Contributed by: Laura Esparza, Austin Parks and Recreation Department
To say that I was impressed with the historic beauty of Oakwood Cemetery would be an understatement. Anyone who knows old Austin can tell you that Oakwood is studded with stars of Austin’s past. A stroll down a single lane reveals the names of Zilker, Barton and Pease, whose names live on in Austin’s parks. The 19th Century architecture of the memorials and the chapel is no less impressive. This is really worth a weekend stroll to see some of the builders of Austin, including Alamo survivor Susannah Dickinson Hannig and her husband Joseph Hannig, whose second home is one of our museums in downtown Austin.
Plummers Cemetery, just behind Givens Recreation Center, is also a 19th Century cemetery, inhabited by more of Austin’s founders and builders. It is one of Austin’s earliest segregated cemeteries for African-Americans. The stone memorials seemed more personalized to me, more touching than the mighty plinths and crypts of Oakwood, and the beauty of the park is unparalleled, in a lovely grove of trees that appear to be memorials themselves.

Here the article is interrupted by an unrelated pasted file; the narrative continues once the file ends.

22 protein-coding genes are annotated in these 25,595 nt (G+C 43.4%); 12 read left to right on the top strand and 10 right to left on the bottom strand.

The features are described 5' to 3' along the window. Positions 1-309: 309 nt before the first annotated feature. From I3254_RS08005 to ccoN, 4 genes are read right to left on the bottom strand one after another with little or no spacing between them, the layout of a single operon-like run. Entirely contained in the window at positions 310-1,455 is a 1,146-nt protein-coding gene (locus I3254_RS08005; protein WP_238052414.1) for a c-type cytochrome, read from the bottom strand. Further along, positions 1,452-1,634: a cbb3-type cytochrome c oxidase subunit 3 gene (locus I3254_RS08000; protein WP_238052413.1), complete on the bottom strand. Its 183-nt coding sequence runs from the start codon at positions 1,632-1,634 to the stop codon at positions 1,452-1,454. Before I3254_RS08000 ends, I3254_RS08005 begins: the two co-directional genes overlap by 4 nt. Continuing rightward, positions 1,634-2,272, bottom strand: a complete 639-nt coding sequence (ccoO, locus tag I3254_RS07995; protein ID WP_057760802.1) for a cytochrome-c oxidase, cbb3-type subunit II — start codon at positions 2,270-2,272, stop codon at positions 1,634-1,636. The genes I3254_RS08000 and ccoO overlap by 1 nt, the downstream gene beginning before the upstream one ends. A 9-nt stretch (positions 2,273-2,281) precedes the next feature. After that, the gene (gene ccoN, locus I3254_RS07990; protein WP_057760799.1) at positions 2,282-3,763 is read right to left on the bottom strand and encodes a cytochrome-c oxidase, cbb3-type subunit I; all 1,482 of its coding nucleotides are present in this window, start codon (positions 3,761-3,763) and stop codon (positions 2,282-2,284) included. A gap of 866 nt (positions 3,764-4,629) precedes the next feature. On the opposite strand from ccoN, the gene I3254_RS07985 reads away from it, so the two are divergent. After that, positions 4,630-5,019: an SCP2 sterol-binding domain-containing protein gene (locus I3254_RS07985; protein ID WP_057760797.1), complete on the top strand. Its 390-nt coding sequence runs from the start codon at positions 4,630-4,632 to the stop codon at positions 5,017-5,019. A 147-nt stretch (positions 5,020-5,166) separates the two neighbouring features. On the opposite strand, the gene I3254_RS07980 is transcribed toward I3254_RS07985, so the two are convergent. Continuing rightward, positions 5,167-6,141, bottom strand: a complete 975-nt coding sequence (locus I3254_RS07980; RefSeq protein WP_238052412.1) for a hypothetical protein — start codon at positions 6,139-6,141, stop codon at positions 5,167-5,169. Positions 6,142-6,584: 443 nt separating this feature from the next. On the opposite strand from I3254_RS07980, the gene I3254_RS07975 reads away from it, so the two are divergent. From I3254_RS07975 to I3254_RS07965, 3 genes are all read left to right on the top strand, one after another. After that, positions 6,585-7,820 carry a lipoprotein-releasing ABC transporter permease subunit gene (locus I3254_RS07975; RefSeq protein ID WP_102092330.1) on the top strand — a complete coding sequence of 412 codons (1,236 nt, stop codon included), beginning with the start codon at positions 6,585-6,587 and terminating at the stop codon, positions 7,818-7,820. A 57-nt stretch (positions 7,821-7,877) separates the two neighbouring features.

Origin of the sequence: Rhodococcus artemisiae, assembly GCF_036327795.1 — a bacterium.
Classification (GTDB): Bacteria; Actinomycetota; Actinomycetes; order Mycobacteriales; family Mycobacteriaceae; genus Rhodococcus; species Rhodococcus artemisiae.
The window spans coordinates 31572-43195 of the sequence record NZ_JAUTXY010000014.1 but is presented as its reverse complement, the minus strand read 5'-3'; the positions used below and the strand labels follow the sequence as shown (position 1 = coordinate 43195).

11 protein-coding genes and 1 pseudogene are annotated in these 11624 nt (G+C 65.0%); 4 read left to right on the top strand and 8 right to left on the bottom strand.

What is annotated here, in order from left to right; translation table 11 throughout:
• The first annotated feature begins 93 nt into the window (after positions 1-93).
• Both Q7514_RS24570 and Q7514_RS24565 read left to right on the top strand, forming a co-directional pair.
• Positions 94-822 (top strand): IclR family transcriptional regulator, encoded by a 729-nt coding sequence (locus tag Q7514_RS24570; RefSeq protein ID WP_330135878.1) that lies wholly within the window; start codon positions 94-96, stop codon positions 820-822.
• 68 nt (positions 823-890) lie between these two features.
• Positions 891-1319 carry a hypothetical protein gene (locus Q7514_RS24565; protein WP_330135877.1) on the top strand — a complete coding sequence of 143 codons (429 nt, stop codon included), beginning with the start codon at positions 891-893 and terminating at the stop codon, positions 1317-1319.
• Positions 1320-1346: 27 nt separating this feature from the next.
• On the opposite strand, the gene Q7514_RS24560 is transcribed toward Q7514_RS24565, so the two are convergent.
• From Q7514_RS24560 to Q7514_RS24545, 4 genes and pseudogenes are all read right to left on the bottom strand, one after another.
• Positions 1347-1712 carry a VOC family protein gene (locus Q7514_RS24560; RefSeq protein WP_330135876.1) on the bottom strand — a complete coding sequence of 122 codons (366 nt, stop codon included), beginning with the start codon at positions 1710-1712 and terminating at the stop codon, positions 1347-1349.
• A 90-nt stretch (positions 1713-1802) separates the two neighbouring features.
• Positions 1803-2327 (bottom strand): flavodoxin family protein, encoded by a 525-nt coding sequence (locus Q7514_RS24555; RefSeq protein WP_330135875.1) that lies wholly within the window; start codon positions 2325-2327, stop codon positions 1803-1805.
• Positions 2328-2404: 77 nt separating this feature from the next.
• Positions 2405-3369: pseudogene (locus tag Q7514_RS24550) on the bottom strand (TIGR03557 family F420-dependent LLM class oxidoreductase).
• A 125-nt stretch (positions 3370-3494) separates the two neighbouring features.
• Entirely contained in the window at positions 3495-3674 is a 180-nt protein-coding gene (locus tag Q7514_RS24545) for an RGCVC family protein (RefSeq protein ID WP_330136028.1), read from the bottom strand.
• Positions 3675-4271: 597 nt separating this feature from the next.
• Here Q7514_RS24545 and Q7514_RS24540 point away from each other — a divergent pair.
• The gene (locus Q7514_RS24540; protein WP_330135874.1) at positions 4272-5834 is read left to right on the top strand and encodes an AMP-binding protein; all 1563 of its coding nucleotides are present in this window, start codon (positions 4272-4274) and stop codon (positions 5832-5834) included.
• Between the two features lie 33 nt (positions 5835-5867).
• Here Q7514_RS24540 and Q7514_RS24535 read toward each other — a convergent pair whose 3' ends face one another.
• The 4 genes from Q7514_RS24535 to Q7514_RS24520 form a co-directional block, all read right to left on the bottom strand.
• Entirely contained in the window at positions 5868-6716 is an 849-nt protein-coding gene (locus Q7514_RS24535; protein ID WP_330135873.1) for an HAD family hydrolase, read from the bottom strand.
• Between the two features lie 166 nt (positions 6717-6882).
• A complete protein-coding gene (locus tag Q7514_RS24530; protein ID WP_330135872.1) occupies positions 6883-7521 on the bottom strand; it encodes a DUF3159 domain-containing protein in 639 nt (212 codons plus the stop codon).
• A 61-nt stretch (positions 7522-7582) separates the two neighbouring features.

Our tour turned to a discussion of the importance of preserving the stories and the history of these important historic sites, in tandem with community members who have ancestors there and who have been telling these stories for decades. Their treasured stories must be preserved not only to fully articulate Austin’s past but to create a community that cares for these sites long into the future.
As a descendant of Gregorio Esparza and an 18th Century Tejano family in Central Texas, I came from a family of storytellers and champions of Texas history. Nothing thrills me more than to see these historic sites revitalized with the hopes and dreams of the exciting Austin Cemetery Master Plan.
1601 Navasota St.
Designation: National Register of Historic Places, Historic Texas Cemetery, Austin Landmark
1204 Springdale Rd